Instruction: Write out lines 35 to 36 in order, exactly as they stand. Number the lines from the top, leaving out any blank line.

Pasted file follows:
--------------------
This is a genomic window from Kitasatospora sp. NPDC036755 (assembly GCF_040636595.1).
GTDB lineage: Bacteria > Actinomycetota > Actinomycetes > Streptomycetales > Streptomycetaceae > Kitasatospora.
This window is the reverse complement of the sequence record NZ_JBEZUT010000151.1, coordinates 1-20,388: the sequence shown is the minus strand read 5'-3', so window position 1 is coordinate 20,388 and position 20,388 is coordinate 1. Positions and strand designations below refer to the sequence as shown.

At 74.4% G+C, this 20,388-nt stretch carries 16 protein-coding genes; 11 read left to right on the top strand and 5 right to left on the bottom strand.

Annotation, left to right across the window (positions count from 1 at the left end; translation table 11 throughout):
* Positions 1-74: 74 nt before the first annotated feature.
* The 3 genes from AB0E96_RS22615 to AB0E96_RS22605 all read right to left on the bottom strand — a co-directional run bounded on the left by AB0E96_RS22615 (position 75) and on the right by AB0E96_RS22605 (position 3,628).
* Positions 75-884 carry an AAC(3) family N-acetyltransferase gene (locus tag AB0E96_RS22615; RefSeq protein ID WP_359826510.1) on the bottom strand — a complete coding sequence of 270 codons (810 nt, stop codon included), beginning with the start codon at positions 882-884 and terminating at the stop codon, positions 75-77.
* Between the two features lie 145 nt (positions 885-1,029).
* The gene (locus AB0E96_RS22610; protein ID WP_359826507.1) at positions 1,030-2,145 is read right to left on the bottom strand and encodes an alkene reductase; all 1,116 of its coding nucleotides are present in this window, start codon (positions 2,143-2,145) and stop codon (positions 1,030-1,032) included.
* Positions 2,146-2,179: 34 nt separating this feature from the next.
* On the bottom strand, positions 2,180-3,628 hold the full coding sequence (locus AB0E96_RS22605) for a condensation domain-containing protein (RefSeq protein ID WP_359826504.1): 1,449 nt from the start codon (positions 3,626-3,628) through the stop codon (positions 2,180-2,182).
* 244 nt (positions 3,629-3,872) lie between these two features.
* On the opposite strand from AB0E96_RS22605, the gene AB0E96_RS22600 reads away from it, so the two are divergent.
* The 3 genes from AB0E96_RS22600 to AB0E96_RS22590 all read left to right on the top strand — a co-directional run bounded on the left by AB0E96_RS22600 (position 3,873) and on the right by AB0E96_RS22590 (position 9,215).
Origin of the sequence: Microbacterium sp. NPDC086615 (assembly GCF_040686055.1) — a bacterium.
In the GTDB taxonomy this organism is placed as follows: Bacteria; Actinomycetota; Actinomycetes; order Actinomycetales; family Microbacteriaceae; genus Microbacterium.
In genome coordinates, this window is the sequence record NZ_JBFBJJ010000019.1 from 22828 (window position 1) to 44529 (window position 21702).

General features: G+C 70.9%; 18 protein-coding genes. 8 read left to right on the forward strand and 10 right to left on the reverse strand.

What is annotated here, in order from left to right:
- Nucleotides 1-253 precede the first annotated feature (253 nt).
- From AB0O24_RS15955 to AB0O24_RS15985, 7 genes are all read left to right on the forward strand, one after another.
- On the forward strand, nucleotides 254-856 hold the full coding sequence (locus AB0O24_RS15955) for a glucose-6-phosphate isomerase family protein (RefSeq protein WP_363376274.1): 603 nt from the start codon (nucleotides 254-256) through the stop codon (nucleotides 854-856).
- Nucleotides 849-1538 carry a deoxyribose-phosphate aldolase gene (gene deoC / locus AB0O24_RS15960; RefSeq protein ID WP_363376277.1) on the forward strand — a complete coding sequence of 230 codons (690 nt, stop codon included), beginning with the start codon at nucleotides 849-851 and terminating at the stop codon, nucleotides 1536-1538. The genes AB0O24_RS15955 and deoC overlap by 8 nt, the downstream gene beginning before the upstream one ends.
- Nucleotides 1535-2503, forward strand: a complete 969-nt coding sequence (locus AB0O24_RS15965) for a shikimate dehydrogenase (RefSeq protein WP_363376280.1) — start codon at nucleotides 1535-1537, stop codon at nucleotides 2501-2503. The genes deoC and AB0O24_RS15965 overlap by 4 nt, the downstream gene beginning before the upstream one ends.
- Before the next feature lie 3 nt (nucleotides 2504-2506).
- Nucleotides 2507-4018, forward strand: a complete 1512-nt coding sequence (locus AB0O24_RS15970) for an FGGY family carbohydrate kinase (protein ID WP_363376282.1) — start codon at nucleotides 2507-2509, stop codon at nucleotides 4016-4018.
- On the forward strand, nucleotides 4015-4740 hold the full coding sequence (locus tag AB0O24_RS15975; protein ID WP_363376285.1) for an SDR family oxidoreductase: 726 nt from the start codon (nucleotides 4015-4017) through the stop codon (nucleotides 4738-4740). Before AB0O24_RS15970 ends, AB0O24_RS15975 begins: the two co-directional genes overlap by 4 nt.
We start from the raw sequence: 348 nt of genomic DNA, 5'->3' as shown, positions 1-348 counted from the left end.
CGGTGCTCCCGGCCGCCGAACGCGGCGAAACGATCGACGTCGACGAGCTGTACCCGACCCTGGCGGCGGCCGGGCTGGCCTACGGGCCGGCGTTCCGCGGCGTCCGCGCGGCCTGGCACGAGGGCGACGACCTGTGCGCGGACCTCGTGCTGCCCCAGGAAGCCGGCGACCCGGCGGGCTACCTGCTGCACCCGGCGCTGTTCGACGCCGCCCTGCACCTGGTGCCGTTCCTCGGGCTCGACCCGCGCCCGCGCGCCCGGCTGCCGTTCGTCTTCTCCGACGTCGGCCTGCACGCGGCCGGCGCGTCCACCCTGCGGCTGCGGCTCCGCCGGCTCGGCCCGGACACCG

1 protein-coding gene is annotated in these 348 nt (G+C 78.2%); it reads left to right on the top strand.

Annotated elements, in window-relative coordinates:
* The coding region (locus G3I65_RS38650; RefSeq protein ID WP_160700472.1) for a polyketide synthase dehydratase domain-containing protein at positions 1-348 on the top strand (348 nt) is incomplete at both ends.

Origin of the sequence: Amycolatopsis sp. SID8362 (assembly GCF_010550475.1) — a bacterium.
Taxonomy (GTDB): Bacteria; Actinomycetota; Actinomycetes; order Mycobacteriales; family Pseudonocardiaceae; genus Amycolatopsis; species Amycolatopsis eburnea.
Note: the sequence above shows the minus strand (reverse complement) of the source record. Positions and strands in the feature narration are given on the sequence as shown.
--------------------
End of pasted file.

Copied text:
Taxonomy (GTDB): Bacteria; Actinomycetota; Actinomycetes; order Mycobacteriales; family Pseudonocardiaceae; genus Amycolatopsis; species Amycolatopsis eburnea.
Note: the sequence above shows the minus strand (reverse complement) of the source record. Positions and strands in the feature narration are given on the sequence as shown.